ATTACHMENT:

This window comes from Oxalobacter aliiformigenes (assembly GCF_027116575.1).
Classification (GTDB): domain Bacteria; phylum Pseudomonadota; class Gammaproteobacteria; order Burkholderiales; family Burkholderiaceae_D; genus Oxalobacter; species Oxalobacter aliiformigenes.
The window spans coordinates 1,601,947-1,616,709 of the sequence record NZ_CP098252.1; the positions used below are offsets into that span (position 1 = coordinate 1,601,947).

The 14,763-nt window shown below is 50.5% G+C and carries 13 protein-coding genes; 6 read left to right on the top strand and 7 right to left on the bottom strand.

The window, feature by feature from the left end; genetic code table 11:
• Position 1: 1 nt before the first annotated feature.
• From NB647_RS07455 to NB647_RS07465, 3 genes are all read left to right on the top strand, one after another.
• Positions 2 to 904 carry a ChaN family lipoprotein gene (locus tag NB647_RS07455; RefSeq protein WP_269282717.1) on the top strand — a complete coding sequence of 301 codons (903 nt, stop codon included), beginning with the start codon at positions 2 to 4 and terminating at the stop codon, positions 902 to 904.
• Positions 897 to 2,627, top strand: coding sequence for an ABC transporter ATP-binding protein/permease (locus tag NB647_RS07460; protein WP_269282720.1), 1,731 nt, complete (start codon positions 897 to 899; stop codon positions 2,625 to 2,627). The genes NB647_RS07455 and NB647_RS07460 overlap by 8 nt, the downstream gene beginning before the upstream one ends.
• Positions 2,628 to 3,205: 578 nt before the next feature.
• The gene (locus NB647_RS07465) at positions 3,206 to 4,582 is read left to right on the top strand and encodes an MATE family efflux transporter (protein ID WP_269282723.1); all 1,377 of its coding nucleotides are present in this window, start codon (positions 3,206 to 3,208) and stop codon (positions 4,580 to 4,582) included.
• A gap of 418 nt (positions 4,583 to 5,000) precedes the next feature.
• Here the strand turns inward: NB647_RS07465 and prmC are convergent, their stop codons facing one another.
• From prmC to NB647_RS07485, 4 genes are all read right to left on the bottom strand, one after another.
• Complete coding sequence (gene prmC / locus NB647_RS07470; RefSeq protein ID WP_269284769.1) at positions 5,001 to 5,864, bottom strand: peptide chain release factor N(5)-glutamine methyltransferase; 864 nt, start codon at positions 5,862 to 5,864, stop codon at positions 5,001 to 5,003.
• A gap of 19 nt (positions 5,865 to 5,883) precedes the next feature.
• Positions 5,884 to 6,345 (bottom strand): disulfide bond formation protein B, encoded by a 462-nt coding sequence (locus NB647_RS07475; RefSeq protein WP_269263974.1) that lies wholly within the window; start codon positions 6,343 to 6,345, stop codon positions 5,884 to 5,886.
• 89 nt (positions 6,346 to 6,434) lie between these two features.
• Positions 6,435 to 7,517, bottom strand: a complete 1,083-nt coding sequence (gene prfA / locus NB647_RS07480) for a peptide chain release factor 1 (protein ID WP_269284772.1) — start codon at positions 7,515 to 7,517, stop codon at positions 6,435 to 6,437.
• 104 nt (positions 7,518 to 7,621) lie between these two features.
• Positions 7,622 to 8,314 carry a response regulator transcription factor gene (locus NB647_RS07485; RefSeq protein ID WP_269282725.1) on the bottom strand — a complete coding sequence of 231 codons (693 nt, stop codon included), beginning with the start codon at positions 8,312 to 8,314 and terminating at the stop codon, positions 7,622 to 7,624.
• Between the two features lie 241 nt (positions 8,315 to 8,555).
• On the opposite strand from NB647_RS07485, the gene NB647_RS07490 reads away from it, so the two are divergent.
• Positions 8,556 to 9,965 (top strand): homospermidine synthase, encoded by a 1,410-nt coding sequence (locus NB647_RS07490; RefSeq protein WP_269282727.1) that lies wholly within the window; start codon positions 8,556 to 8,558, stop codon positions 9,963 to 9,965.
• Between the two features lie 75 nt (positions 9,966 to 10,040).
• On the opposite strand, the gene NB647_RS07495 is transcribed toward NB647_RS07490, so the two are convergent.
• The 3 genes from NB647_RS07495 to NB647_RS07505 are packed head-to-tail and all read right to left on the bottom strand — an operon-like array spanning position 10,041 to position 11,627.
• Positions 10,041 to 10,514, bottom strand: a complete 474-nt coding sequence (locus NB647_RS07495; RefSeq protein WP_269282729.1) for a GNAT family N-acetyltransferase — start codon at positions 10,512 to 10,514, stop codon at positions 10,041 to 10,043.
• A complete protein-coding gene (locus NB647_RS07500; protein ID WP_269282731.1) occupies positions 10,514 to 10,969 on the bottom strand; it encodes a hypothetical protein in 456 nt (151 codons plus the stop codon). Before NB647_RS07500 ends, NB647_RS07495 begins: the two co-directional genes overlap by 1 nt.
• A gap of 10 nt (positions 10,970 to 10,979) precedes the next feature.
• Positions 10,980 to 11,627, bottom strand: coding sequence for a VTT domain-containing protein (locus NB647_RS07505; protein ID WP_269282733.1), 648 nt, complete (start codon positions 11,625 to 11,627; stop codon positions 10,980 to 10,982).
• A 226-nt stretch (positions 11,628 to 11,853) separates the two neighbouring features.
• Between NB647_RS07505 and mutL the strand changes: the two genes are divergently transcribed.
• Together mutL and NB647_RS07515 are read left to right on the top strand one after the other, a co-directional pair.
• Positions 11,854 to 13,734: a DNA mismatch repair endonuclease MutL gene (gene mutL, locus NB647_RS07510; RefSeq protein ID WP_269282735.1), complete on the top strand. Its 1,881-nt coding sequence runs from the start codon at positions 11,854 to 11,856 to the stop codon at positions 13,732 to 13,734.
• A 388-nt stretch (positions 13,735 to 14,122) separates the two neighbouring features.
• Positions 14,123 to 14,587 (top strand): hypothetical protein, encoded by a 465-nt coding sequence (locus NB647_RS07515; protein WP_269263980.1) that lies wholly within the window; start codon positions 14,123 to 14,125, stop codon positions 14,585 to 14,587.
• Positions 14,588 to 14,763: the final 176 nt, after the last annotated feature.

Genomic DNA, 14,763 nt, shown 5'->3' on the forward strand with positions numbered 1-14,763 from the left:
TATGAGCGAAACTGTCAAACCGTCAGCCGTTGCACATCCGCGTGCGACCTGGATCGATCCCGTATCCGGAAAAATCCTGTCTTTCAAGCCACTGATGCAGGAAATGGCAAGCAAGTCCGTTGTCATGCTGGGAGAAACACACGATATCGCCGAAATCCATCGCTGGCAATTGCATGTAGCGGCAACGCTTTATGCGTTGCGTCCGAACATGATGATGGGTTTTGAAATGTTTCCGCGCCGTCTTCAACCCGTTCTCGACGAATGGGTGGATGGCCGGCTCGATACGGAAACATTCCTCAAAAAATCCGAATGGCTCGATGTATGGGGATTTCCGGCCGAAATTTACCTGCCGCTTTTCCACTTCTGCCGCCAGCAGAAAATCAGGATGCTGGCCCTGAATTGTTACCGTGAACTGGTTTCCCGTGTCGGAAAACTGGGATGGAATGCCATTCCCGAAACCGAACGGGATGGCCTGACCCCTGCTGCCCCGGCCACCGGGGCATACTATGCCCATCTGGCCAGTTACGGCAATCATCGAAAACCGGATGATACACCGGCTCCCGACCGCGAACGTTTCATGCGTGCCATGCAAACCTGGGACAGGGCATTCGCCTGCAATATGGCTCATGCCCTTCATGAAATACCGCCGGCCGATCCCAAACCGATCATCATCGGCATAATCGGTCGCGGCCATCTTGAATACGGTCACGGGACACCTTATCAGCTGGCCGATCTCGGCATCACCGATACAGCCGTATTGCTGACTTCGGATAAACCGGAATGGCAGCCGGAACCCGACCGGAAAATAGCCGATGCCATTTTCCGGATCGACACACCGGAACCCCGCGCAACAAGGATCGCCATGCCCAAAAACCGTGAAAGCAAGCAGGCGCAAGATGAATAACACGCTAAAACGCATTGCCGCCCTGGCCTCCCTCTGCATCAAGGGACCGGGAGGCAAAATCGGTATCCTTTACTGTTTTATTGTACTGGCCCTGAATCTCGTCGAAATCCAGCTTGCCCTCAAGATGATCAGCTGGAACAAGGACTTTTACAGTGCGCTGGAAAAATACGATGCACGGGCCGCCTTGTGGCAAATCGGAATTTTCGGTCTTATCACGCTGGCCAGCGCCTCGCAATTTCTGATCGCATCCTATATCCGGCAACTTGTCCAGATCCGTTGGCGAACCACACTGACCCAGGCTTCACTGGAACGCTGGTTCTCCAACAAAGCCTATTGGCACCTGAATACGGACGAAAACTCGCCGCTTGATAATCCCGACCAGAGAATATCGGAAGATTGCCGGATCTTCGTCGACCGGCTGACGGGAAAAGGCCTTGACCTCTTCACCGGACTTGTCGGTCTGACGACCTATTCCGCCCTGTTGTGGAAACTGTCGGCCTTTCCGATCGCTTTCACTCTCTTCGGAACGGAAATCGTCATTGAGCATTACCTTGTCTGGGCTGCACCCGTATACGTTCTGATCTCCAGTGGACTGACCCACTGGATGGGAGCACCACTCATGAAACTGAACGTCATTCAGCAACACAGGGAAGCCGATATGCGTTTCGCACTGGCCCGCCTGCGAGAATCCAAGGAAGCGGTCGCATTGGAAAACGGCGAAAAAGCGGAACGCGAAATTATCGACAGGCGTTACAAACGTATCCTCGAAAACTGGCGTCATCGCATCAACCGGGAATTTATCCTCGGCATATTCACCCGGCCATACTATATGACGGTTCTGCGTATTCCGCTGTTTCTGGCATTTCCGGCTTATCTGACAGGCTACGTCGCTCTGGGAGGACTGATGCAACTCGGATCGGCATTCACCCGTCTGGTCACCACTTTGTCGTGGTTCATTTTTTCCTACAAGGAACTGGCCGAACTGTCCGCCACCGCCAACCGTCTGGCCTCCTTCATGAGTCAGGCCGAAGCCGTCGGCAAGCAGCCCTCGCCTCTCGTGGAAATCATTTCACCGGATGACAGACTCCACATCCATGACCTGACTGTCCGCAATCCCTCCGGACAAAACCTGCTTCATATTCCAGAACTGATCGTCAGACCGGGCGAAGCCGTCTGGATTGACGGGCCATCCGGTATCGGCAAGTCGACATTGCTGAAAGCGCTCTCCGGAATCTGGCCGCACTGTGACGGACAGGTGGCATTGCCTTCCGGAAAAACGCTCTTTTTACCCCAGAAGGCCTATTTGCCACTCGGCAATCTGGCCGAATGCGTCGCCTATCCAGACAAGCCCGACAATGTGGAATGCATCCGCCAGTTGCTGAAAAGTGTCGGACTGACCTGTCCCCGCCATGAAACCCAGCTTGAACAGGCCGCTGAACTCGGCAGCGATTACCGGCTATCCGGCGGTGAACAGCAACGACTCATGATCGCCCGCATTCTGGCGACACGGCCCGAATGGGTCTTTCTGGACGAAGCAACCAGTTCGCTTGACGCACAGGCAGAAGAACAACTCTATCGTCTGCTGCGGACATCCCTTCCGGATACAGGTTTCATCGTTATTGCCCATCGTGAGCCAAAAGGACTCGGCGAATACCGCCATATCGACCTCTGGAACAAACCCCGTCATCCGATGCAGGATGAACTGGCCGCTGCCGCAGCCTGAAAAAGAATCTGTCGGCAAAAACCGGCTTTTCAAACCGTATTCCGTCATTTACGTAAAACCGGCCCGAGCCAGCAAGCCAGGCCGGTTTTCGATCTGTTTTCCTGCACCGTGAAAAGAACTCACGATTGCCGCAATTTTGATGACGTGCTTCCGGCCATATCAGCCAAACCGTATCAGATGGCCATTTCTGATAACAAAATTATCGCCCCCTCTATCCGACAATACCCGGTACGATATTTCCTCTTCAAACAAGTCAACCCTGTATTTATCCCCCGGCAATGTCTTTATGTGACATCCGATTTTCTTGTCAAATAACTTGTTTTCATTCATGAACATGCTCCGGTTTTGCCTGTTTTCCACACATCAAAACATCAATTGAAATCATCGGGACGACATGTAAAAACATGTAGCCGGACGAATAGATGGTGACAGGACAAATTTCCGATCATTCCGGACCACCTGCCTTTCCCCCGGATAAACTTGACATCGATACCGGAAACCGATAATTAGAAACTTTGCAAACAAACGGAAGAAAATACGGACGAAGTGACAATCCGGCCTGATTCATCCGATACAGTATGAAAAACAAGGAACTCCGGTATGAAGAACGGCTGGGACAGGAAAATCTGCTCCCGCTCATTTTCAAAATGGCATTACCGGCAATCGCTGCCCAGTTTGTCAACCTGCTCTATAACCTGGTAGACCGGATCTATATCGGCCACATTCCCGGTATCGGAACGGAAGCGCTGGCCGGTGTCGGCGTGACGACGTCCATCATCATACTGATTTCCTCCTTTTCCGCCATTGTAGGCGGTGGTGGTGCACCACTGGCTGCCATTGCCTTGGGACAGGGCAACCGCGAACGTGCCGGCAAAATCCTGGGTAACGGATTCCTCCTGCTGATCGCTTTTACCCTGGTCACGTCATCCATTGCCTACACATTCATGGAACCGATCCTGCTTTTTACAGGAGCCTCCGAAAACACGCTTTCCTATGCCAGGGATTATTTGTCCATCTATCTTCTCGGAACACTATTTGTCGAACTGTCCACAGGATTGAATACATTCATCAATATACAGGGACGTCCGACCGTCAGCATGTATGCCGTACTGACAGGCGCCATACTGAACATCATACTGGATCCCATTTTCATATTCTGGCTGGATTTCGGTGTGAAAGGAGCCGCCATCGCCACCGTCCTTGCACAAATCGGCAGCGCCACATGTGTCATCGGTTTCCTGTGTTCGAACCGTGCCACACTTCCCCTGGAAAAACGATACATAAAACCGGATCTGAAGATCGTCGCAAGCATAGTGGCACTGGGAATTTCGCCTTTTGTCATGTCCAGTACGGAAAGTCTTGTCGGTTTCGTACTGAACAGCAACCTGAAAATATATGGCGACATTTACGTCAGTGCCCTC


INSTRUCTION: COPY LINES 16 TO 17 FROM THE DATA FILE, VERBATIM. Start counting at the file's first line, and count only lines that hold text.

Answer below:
• A gap of 19 nt (positions 5,865 to 5,883) precedes the next feature.
• Positions 5,884 to 6,345 (bottom strand): disulfide bond formation protein B, encoded by a 462-nt coding sequence (locus NB647_RS07475; RefSeq protein WP_269263974.1) that lies wholly within the window; start codon positions 6,343 to 6,345, stop codon positions 5,884 to 5,886.